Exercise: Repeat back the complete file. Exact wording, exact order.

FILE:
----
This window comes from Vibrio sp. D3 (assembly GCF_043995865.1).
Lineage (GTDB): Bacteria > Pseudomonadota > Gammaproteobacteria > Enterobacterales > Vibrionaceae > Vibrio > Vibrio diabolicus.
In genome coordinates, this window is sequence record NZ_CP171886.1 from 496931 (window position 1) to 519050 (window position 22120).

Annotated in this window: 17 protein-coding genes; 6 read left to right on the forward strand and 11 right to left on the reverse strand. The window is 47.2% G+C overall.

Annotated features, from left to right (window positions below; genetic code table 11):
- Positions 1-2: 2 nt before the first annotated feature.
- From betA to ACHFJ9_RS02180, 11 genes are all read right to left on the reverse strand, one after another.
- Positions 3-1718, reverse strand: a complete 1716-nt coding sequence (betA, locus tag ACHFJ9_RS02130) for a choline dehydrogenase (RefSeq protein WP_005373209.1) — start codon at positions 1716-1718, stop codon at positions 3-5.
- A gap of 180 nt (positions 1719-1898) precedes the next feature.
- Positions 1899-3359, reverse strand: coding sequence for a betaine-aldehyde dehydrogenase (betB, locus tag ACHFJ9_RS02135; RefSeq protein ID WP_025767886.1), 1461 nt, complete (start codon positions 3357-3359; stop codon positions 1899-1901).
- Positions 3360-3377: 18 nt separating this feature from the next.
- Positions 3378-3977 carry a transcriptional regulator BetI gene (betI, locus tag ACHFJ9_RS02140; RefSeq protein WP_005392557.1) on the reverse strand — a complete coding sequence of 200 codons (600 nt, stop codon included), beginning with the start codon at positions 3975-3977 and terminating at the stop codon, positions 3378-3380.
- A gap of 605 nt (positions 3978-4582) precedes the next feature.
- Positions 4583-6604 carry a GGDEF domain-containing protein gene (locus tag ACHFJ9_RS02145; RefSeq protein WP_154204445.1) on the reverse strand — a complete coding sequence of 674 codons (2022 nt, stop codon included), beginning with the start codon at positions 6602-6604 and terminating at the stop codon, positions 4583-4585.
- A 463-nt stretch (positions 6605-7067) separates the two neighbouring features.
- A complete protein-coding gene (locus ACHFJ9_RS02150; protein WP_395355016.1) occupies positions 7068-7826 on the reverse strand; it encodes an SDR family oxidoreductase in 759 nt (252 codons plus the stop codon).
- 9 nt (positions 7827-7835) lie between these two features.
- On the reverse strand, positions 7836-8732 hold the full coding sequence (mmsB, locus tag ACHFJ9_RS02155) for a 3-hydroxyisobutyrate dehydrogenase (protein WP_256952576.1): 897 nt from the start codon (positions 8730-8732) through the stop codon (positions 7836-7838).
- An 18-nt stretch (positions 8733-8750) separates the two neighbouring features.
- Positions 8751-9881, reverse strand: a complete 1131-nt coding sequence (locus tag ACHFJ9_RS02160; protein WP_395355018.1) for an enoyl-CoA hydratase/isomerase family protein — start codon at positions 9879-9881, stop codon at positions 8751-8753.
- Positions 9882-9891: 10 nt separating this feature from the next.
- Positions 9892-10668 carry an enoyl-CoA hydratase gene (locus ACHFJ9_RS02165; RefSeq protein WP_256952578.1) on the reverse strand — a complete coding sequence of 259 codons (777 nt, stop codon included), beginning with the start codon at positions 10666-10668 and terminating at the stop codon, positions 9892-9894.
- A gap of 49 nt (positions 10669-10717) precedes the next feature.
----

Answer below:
This window comes from Vibrio sp. D3 (assembly GCF_043995865.1).
Lineage (GTDB): Bacteria > Pseudomonadota > Gammaproteobacteria > Enterobacterales > Vibrionaceae > Vibrio > Vibrio diabolicus.
In genome coordinates, this window is sequence record NZ_CP171886.1 from 496931 (window position 1) to 519050 (window position 22120).

Annotated in this window: 17 protein-coding genes; 6 read left to right on the forward strand and 11 right to left on the reverse strand. The window is 47.2% G+C overall.

Annotated features, from left to right (window positions below; genetic code table 11):
- Positions 1-2: 2 nt before the first annotated feature.
- From betA to ACHFJ9_RS02180, 11 genes are all read right to left on the reverse strand, one after another.
- Positions 3-1718, reverse strand: a complete 1716-nt coding sequence (betA, locus tag ACHFJ9_RS02130) for a choline dehydrogenase (RefSeq protein WP_005373209.1) — start codon at positions 1716-1718, stop codon at positions 3-5.
- A gap of 180 nt (positions 1719-1898) precedes the next feature.
- Positions 1899-3359, reverse strand: coding sequence for a betaine-aldehyde dehydrogenase (betB, locus tag ACHFJ9_RS02135; RefSeq protein ID WP_025767886.1), 1461 nt, complete (start codon positions 3357-3359; stop codon positions 1899-1901).
- Positions 3360-3377: 18 nt separating this feature from the next.
- Positions 3378-3977 carry a transcriptional regulator BetI gene (betI, locus tag ACHFJ9_RS02140; RefSeq protein WP_005392557.1) on the reverse strand — a complete coding sequence of 200 codons (600 nt, stop codon included), beginning with the start codon at positions 3975-3977 and terminating at the stop codon, positions 3378-3380.
- A gap of 605 nt (positions 3978-4582) precedes the next feature.
- Positions 4583-6604 carry a GGDEF domain-containing protein gene (locus tag ACHFJ9_RS02145; RefSeq protein WP_154204445.1) on the reverse strand — a complete coding sequence of 674 codons (2022 nt, stop codon included), beginning with the start codon at positions 6602-6604 and terminating at the stop codon, positions 4583-4585.
- A 463-nt stretch (positions 6605-7067) separates the two neighbouring features.
- A complete protein-coding gene (locus ACHFJ9_RS02150; protein WP_395355016.1) occupies positions 7068-7826 on the reverse strand; it encodes an SDR family oxidoreductase in 759 nt (252 codons plus the stop codon).
- 9 nt (positions 7827-7835) lie between these two features.
- On the reverse strand, positions 7836-8732 hold the full coding sequence (mmsB, locus tag ACHFJ9_RS02155) for a 3-hydroxyisobutyrate dehydrogenase (protein WP_256952576.1): 897 nt from the start codon (positions 8730-8732) through the stop codon (positions 7836-7838).
- An 18-nt stretch (positions 8733-8750) separates the two neighbouring features.
- Positions 8751-9881, reverse strand: a complete 1131-nt coding sequence (locus tag ACHFJ9_RS02160; protein WP_395355018.1) for an enoyl-CoA hydratase/isomerase family protein — start codon at positions 9879-9881, stop codon at positions 8751-8753.
- Positions 9882-9891: 10 nt separating this feature from the next.
- Positions 9892-10668 carry an enoyl-CoA hydratase gene (locus ACHFJ9_RS02165; RefSeq protein WP_256952578.1) on the reverse strand — a complete coding sequence of 259 codons (777 nt, stop codon included), beginning with the start codon at positions 10666-10668 and terminating at the stop codon, positions 9892-9894.
- A gap of 49 nt (positions 10669-10717) precedes the next feature.